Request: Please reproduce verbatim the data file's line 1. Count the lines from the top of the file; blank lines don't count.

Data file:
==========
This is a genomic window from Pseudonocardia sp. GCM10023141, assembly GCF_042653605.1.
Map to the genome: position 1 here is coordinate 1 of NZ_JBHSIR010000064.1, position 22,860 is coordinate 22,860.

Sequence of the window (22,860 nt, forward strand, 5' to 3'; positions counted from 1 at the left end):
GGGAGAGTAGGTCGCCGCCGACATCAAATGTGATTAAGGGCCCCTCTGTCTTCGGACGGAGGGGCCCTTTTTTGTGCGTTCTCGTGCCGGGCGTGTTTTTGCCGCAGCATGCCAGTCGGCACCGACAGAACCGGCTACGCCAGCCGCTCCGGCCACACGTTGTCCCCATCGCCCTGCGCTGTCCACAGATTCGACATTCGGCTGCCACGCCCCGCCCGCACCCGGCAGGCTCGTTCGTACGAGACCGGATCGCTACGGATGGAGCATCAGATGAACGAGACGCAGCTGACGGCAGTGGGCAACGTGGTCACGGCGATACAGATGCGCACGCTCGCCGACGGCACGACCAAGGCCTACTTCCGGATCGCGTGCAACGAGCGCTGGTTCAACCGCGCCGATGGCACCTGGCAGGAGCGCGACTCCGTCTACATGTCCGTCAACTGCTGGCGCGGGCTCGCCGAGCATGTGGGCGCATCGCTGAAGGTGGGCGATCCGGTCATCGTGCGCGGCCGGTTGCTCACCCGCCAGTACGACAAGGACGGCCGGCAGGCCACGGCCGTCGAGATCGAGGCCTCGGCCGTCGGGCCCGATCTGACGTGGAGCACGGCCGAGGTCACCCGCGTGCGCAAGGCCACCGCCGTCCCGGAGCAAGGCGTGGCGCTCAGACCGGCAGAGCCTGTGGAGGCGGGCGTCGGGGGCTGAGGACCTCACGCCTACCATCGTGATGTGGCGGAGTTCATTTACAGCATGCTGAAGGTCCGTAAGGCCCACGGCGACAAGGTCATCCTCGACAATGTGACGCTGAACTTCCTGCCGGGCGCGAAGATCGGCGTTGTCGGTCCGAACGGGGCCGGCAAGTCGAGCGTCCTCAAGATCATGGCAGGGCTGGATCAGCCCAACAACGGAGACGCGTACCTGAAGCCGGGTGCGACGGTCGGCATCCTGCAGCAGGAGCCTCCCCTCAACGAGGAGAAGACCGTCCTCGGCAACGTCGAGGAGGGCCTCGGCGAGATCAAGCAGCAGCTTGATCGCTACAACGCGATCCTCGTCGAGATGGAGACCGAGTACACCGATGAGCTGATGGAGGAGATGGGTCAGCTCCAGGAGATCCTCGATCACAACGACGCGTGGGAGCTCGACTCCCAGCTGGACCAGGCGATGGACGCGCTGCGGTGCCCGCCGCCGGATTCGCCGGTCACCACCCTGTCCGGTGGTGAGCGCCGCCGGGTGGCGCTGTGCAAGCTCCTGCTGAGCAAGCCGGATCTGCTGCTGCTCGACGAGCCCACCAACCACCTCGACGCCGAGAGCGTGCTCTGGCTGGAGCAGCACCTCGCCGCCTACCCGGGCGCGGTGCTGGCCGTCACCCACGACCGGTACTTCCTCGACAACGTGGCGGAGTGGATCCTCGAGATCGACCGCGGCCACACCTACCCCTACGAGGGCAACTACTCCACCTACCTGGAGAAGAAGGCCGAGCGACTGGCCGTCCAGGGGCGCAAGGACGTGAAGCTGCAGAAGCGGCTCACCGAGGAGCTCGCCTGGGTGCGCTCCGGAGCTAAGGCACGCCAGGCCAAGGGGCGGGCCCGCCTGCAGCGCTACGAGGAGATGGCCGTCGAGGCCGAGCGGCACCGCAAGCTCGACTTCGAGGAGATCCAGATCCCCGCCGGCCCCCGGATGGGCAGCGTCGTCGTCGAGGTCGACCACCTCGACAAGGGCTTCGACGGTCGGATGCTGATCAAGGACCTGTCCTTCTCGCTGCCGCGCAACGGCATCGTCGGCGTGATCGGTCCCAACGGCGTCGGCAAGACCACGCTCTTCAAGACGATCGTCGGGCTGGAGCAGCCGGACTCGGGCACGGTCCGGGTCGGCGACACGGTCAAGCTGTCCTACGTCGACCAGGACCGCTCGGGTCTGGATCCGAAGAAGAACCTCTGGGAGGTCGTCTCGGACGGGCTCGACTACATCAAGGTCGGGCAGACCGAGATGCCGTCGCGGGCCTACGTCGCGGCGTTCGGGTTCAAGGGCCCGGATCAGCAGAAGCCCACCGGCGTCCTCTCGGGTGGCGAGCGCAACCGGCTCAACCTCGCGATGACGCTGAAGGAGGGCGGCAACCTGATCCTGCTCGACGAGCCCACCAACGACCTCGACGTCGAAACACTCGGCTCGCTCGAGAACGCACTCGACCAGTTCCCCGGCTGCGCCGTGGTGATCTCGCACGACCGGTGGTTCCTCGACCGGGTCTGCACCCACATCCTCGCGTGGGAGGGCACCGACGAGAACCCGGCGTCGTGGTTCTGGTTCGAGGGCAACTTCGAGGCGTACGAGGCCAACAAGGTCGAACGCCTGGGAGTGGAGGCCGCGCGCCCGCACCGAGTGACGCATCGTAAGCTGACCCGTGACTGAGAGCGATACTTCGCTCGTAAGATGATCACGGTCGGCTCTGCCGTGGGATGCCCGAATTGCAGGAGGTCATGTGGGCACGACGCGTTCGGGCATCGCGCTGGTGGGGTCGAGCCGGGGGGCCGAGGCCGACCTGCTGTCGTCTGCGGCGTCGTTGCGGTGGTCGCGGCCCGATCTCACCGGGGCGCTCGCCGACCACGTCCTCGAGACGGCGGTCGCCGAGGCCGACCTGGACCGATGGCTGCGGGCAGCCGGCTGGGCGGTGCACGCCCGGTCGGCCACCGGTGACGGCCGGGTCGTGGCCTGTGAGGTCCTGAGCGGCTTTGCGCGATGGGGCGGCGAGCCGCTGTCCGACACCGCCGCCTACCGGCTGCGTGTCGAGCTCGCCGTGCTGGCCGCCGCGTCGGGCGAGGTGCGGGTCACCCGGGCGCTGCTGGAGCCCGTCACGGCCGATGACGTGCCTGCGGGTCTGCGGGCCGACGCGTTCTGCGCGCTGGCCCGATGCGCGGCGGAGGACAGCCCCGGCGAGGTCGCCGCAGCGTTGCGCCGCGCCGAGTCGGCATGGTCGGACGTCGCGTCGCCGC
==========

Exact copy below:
This is a genomic window from Pseudonocardia sp. GCM10023141, assembly GCF_042653605.1.